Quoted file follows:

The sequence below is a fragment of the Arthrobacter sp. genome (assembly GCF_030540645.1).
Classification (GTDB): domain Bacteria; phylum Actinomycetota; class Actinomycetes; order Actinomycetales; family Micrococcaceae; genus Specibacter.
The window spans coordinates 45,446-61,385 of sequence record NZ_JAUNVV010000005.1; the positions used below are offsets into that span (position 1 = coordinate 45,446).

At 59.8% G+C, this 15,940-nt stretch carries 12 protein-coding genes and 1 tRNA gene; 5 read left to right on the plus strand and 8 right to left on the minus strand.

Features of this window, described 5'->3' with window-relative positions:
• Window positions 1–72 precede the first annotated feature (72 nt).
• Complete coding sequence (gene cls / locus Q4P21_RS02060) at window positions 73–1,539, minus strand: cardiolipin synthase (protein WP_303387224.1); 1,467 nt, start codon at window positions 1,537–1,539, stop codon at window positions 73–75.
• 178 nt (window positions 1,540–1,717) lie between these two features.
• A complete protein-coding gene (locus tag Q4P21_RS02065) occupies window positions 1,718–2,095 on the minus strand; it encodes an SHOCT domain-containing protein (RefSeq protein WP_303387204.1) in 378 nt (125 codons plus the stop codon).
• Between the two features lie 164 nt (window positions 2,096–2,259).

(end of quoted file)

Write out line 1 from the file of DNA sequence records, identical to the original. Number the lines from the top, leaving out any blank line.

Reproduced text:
The sequence below is a fragment of the Arthrobacter sp. genome (assembly GCF_030540645.1).